Holding investment consultants to account is a healthy exercise. And indeed, one recent study on investment consultants’ recommendations has attracted headlines and controversy.

‘Picking Winners? Investment Consultants’ Recommendations of Fund Managers’ (Jenkinson, Jones, Martinez, September 2013) asserts that investment consultants are unable to consistently add value by selecting superior investment products. Basing the conclusions of analysis of Greenwich Associates data, the authors conclude that the portfolio of products recommended by investment consultants since 2000 has returned 7.13% annually on an equal weighted basis – exactly 1% less than a portfolio of products not recommended. This conclusion relates to one asset class, US equities.

Consultants’ buy-lists are still very important. The authors of this study cite research claiming that 82% of US public pension plans sponsors and 50% of corporate sponsors make use of investment consultants. They advise on some $13trn (€9.6trn) of assets.

Yet in Europe as a whole, that figure is lower on average. The 2011 IPE Invesco European Institutional Asset Management Survey put the figure for consultant usage at less than 50% for all pension funds, public and private, across Europe. So consultants’ influence is not all-pervasive, even if it is strong.

In a related paper, How Institutional Investors Ignore and Inform their own Expectations (Jones and Martinez, August 2013), the authors conclude that institutional investors allocate to funds that are recommended by consultants and which have performed well recently, even if this conflicts with the judgement of pension fund investment staff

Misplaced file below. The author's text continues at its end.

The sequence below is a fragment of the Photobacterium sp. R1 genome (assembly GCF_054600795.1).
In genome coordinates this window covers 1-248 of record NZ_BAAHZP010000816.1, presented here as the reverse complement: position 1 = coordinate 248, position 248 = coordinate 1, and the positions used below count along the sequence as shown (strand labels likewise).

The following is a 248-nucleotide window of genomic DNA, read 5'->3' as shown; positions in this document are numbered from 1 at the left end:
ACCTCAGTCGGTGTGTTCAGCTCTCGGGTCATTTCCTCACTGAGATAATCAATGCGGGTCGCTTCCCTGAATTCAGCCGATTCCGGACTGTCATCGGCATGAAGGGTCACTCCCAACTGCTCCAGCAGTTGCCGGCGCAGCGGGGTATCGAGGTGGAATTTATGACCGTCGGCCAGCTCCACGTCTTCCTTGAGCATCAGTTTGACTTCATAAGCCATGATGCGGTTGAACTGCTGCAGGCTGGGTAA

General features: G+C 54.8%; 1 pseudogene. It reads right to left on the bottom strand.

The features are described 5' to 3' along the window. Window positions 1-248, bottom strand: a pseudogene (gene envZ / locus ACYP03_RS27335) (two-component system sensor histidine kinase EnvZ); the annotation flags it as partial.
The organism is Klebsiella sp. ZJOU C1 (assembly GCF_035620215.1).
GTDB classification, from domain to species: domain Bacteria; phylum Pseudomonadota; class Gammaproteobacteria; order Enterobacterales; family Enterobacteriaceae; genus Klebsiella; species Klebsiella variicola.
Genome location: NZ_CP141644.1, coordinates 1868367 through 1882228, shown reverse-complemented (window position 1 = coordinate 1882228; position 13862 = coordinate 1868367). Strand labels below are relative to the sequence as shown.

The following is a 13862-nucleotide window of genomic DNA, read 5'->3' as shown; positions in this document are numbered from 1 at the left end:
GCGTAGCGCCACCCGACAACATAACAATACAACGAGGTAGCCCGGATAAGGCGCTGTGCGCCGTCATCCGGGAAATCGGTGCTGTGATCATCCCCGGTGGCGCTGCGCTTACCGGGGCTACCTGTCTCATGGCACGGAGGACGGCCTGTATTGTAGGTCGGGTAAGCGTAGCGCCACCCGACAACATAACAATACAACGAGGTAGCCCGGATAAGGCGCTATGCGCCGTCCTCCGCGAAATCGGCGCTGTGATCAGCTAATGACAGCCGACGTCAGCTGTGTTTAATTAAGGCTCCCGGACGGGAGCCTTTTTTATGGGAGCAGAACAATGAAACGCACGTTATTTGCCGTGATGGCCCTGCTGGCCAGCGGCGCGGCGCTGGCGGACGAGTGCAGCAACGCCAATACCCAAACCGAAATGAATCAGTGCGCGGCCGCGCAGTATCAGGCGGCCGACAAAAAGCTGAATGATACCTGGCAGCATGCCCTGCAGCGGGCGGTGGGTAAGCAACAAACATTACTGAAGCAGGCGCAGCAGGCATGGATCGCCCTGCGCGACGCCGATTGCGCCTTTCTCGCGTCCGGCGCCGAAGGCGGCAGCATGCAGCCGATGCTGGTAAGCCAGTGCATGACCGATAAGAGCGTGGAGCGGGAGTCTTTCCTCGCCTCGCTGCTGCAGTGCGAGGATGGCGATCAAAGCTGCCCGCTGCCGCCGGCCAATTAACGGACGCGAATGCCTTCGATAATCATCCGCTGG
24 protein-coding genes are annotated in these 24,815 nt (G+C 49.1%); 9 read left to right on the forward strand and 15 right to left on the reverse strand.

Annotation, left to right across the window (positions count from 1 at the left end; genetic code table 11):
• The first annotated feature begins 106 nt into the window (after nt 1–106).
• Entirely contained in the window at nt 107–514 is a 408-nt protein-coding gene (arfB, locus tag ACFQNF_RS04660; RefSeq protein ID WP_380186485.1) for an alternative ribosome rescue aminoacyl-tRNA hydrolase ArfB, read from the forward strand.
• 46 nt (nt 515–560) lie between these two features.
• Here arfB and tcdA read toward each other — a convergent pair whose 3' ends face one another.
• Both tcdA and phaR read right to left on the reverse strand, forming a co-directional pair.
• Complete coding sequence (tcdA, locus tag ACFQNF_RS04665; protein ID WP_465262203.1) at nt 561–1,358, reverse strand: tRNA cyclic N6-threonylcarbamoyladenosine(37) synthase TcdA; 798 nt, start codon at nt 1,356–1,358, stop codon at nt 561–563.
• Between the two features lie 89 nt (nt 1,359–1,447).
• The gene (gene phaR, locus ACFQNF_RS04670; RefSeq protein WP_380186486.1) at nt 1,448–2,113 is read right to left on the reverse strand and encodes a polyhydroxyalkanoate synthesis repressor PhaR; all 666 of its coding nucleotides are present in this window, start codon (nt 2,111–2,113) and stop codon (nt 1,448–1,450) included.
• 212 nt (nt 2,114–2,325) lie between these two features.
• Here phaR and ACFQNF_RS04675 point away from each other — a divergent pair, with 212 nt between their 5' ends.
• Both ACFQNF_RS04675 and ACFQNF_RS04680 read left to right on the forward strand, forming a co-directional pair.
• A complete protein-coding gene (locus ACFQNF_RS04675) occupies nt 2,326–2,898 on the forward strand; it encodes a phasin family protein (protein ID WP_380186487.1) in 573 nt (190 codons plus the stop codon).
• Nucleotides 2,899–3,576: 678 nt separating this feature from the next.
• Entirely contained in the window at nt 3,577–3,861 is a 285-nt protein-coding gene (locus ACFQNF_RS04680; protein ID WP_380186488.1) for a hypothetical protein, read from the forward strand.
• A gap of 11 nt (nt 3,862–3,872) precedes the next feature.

Importantly, the authors conclude that past performance and consultant recommendations are more defensible factors to stakeholders (partly because they are more quantifiable) than the judgement of the in-house staff; in the same way as (in the famous advertisement) “no-one gets fired for buying IBM”. Even skilled investors cannot verify the accuracy of their own decisions ex ante.

As ‘money doctors with trust’, consultants offer a hand-holding service and a shield against headline risk and potential litigation, because of a perception that consultant advice somehow indemnifies trustees against legal action.

The first study looks at fund management recommendations, but investment consultants have widened the scope of their activities considerably in recent years and have all positioned themselves as fiduciary managers or implemented consultants. It is no longer just about selecting the ideal manager for European credit or US small caps, it’s about generating investment strategies and ideas that fit with an investor’s overall goals.

Large investors also have many more tools at their disposal. If they want to take a position in a particular asset class or geography they can do so quickly and cheaply using derivatives or ETFs. Many large funds are improving their own capabilities in the grey area between strategic and tactical asset allocation, to take medium-term positions.

For this they rely on a diverse source of longer-term views. The Kay Review in the UK noted that too few people in the investment value chain are remunerated for their skill at allocating capital over the long term and consultants should be the ones providing that sound long-term focused strategic investment advice.

The problem is that measuring the effectiveness of that advice is not as straightforward as measuring the performance of fund recommendations.